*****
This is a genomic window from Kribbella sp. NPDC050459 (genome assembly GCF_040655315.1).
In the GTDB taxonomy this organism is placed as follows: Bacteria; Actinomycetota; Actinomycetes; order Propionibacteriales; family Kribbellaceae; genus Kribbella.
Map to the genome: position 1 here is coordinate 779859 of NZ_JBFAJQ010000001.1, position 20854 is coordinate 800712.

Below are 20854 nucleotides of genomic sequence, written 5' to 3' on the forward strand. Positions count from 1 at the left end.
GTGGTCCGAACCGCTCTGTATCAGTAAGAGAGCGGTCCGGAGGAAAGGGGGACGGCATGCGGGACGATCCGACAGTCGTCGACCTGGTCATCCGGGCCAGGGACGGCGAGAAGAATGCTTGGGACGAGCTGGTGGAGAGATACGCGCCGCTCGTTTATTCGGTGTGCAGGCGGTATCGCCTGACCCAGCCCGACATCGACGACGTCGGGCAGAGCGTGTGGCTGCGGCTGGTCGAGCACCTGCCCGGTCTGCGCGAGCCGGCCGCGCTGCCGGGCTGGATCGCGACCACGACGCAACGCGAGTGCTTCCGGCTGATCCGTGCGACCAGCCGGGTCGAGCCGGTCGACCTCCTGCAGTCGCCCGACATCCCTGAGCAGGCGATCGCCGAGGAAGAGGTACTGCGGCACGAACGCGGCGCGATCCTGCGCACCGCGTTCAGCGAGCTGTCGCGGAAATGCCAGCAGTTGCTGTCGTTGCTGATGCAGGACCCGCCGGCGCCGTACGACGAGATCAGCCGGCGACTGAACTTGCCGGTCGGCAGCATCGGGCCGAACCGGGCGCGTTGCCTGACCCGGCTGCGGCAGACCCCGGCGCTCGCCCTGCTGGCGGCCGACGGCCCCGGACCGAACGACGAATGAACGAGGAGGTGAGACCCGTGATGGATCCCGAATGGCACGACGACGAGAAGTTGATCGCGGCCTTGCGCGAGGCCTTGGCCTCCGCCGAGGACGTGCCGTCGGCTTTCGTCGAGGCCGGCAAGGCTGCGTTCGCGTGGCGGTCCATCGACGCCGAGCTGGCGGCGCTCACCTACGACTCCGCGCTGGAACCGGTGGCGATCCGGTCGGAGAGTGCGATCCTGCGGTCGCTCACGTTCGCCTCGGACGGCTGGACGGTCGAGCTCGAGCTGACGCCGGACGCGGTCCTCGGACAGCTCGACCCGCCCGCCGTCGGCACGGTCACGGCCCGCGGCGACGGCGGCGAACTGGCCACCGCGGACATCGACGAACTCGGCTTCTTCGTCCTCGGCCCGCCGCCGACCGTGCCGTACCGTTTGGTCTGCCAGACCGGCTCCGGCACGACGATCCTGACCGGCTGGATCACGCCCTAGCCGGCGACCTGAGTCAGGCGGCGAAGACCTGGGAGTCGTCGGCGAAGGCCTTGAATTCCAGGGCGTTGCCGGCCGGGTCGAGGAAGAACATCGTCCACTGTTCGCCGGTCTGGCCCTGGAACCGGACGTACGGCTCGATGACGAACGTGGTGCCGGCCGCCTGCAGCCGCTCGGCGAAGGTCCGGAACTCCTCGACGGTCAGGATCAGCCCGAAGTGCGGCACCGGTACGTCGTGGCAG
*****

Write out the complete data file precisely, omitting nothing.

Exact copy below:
This is a genomic window from Kribbella sp. NPDC050459 (genome assembly GCF_040655315.1).
In the GTDB taxonomy this organism is placed as follows: Bacteria; Actinomycetota; Actinomycetes; order Propionibacteriales; family Kribbellaceae; genus Kribbella.
Map to the genome: position 1 here is coordinate 779859 of NZ_JBFAJQ010000001.1, position 20854 is coordinate 800712.

Below are 20854 nucleotides of genomic sequence, written 5' to 3' on the forward strand. Positions count from 1 at the left end.
GTGGTCCGAACCGCTCTGTATCAGTAAGAGAGCGGTCCGGAGGAAAGGGGGACGGCATGCGGGACGATCCGACAGTCGTCGACCTGGTCATCCGGGCCAGGGACGGCGAGAAGAATGCTTGGGACGAGCTGGTGGAGAGATACGCGCCGCTCGTTTATTCGGTGTGCAGGCGGTATCGCCTGACCCAGCCCGACATCGACGACGTCGGGCAGAGCGTGTGGCTGCGGCTGGTCGAGCACCTGCCCGGTCTGCGCGAGCCGGCCGCGCTGCCGGGCTGGATCGCGACCACGACGCAACGCGAGTGCTTCCGGCTGATCCGTGCGACCAGCCGGGTCGAGCCGGTCGACCTCCTGCAGTCGCCCGACATCCCTGAGCAGGCGATCGCCGAGGAAGAGGTACTGCGGCACGAACGCGGCGCGATCCTGCGCACCGCGTTCAGCGAGCTGTCGCGGAAATGCCAGCAGTTGCTGTCGTTGCTGATGCAGGACCCGCCGGCGCCGTACGACGAGATCAGCCGGCGACTGAACTTGCCGGTCGGCAGCATCGGGCCGAACCGGGCGCGTTGCCTGACCCGGCTGCGGCAGACCCCGGCGCTCGCCCTGCTGGCGGCCGACGGCCCCGGACCGAACGACGAATGAACGAGGAGGTGAGACCCGTGATGGATCCCGAATGGCACGACGACGAGAAGTTGATCGCGGCCTTGCGCGAGGCCTTGGCCTCCGCCGAGGACGTGCCGTCGGCTTTCGTCGAGGCCGGCAAGGCTGCGTTCGCGTGGCGGTCCATCGACGCCGAGCTGGCGGCGCTCACCTACGACTCCGCGCTGGAACCGGTGGCGATCCGGTCGGAGAGTGCGATCCTGCGGTCGCTCACGTTCGCCTCGGACGGCTGGACGGTCGAGCTCGAGCTGACGCCGGACGCGGTCCTCGGACAGCTCGACCCGCCCGCCGTCGGCACGGTCACGGCCCGCGGCGACGGCGGCGAACTGGCCACCGCGGACATCGACGAACTCGGCTTCTTCGTCCTCGGCCCGCCGCCGACCGTGCCGTACCGTTTGGTCTGCCAGACCGGCTCCGGCACGACGATCCTGACCGGCTGGATCACGCCCTAGCCGGCGACCTGAGTCAGGCGGCGAAGACCTGGGAGTCGTCGGCGAAGGCCTTGAATTCCAGGGCGTTGCCGGCCGGGTCGAGGAAGAACATCGTCCACTGTTCGCCGGTCTGGCCCTGGAACCGGACGTACGGCTCGATGACGAACGTGGTGCCGGCCGCCTGCAGCCGCTCGGCGAAGGTCCGGAACTCCTCGACGGTCAGGATCAGCCCGAAGTGCGGCACCGGTACGTCGTGGCAG